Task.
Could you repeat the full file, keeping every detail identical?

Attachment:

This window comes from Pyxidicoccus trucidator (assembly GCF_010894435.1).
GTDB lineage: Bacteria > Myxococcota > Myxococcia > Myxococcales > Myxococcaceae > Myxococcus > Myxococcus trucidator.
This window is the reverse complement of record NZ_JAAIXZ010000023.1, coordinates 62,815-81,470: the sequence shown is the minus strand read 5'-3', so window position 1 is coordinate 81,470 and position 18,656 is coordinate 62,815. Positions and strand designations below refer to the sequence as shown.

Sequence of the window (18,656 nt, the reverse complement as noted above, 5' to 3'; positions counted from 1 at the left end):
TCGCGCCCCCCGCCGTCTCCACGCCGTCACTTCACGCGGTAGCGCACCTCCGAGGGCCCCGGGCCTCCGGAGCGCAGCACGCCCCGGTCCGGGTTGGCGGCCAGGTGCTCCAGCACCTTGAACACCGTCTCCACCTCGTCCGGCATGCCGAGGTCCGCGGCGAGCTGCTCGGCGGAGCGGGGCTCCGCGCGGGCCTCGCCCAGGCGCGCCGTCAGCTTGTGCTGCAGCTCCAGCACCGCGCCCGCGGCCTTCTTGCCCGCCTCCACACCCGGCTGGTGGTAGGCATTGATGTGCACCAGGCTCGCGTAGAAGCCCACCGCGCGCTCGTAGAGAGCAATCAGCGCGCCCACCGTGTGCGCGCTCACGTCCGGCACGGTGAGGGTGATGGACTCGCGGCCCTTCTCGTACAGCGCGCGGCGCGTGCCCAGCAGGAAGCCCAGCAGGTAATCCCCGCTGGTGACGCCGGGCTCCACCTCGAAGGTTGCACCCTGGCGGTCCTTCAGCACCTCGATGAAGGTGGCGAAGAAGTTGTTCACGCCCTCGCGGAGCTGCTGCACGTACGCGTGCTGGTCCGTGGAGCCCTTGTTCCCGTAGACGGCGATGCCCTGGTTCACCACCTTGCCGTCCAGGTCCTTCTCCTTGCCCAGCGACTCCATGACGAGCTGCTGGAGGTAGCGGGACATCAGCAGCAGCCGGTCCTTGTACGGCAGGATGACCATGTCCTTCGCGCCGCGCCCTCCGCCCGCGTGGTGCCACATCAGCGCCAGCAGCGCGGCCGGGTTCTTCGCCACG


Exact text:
This window comes from Pyxidicoccus trucidator (assembly GCF_010894435.1).
GTDB lineage: Bacteria > Myxococcota > Myxococcia > Myxococcales > Myxococcaceae > Myxococcus > Myxococcus trucidator.
This window is the reverse complement of record NZ_JAAIXZ010000023.1, coordinates 62,815-81,470: the sequence shown is the minus strand read 5'-3', so window position 1 is coordinate 81,470 and position 18,656 is coordinate 62,815. Positions and strand designations below refer to the sequence as shown.

Sequence of the window (18,656 nt, the reverse complement as noted above, 5' to 3'; positions counted from 1 at the left end):
TCGCGCCCCCCGCCGTCTCCACGCCGTCACTTCACGCGGTAGCGCACCTCCGAGGGCCCCGGGCCTCCGGAGCGCAGCACGCCCCGGTCCGGGTTGGCGGCCAGGTGCTCCAGCACCTTGAACACCGTCTCCACCTCGTCCGGCATGCCGAGGTCCGCGGCGAGCTGCTCGGCGGAGCGGGGCTCCGCGCGGGCCTCGCCCAGGCGCGCCGTCAGCTTGTGCTGCAGCTCCAGCACCGCGCCCGCGGCCTTCTTGCCCGCCTCCACACCCGGCTGGTGGTAGGCATTGATGTGCACCAGGCTCGCGTAGAAGCCCACCGCGCGCTCGTAGAGAGCAATCAGCGCGCCCACCGTGTGCGCGCTCACGTCCGGCACGGTGAGGGTGATGGACTCGCGGCCCTTCTCGTACAGCGCGCGGCGCGTGCCCAGCAGGAAGCCCAGCAGGTAATCCCCGCTGGTGACGCCGGGCTCCACCTCGAAGGTTGCACCCTGGCGGTCCTTCAGCACCTCGATGAAGGTGGCGAAGAAGTTGTTCACGCCCTCGCGGAGCTGCTGCACGTACGCGTGCTGGTCCGTGGAGCCCTTGTTCCCGTAGACGGCGATGCCCTGGTTCACCACCTTGCCGTCCAGGTCCTTCTCCTTGCCCAGCGACTCCATGACGAGCTGCTGGAGGTAGCGGGACATCAGCAGCAGCCGGTCCTTGTACGGCAGGATGACCATGTCCTTCGCGCCGCGCCCTCCGCCCGCGTGGTGCCACATCAGCGCCAGCAGCGCGGCCGGGTTCTTCGCCACG